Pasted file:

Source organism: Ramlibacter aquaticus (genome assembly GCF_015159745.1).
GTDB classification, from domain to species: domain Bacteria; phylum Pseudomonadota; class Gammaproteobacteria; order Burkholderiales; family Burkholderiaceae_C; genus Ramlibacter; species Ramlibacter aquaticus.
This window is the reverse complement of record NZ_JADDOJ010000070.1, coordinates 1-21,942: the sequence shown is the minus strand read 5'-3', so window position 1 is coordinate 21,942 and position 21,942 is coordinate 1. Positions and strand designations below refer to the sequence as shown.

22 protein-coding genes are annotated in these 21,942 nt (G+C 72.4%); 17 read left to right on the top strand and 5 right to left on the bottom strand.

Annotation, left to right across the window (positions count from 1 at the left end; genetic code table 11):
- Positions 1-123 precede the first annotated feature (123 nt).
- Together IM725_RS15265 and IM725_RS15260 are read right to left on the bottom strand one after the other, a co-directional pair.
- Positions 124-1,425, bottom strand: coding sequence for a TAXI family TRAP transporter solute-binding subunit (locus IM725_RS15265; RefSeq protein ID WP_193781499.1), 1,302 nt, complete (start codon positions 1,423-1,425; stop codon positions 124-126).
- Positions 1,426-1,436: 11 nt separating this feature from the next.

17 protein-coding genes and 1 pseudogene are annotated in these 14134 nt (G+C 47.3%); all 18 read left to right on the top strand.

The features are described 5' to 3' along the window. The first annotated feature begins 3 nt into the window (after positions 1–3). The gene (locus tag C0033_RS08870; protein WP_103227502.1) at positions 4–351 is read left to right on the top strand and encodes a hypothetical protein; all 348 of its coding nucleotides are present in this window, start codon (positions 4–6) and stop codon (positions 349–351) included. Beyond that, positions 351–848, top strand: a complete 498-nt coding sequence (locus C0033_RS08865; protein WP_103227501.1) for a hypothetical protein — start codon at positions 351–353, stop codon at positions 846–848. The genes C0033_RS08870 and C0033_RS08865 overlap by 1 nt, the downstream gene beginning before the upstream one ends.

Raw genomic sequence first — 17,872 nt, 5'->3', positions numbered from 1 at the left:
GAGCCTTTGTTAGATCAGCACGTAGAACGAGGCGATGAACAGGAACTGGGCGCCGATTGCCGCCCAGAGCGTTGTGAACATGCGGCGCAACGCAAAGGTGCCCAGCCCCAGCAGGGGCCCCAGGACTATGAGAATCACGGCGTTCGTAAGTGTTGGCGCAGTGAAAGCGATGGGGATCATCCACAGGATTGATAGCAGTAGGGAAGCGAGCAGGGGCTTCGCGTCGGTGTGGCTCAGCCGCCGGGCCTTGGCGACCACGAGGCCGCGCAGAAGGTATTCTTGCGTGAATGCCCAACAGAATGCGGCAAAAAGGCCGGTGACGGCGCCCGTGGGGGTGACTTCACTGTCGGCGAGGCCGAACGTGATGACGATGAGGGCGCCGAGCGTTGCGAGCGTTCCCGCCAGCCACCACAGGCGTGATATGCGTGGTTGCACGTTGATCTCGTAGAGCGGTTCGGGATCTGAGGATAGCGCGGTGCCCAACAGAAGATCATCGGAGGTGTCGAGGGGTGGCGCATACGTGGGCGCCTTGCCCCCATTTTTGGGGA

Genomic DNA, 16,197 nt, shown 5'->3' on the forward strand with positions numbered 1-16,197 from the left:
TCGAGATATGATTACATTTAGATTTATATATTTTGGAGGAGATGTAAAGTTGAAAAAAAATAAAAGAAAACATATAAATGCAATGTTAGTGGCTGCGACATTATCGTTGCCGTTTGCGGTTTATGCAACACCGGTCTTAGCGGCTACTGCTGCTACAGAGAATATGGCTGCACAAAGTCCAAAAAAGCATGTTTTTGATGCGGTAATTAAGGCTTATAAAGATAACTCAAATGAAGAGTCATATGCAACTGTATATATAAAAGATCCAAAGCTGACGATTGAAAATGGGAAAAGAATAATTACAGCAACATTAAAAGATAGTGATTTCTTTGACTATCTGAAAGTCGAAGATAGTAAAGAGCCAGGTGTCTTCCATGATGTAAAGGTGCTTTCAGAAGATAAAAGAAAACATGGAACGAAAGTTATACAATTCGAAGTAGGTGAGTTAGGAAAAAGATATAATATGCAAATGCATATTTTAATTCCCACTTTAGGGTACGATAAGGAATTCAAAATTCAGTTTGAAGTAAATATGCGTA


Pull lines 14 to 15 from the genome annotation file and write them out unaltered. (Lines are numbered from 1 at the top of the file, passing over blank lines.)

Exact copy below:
Genomic DNA, 16,197 nt, shown 5'->3' on the forward strand with positions numbered 1-16,197 from the left:
TCGAGATATGATTACATTTAGATTTATATATTTTGGAGGAGATGTAAAGTTGAAAAAAAATAAAAGAAAACATATAAATGCAATGTTAGTGGCTGCGACATTATCGTTGCCGTTTGCGGTTTATGCAACACCGGTCTTAGCGGCTACTGCTGCTACAGAGAATATGGCTGCACAAAGTCCAAAAAAGCATGTTTTTGATGCGGTAATTAAGGCTTATAAAGATAACTCAAATGAAGAGTCATATGCAACTGTATATATAAAAGATCCAAAGCTGACGATTGAAAATGGGAAAAGAATAATTACAGCAACATTAAAAGATAGTGATTTCTTTGACTATCTGAAAGTCGAAGATAGTAAAGAGCCAGGTGTCTTCCATGATGTAAAGGTGCTTTCAGAAGATAAAAGAAAACATGGAACGAAAGTTATACAATTCGAAGTAGGTGAGTTAGGAAAAAGATATAATATGCAAATGCATATTTTAATTCCCACTTTAGGGTACGATAAGGAATTCAAAATTCAGTTTGAAGTAAATATGCGTA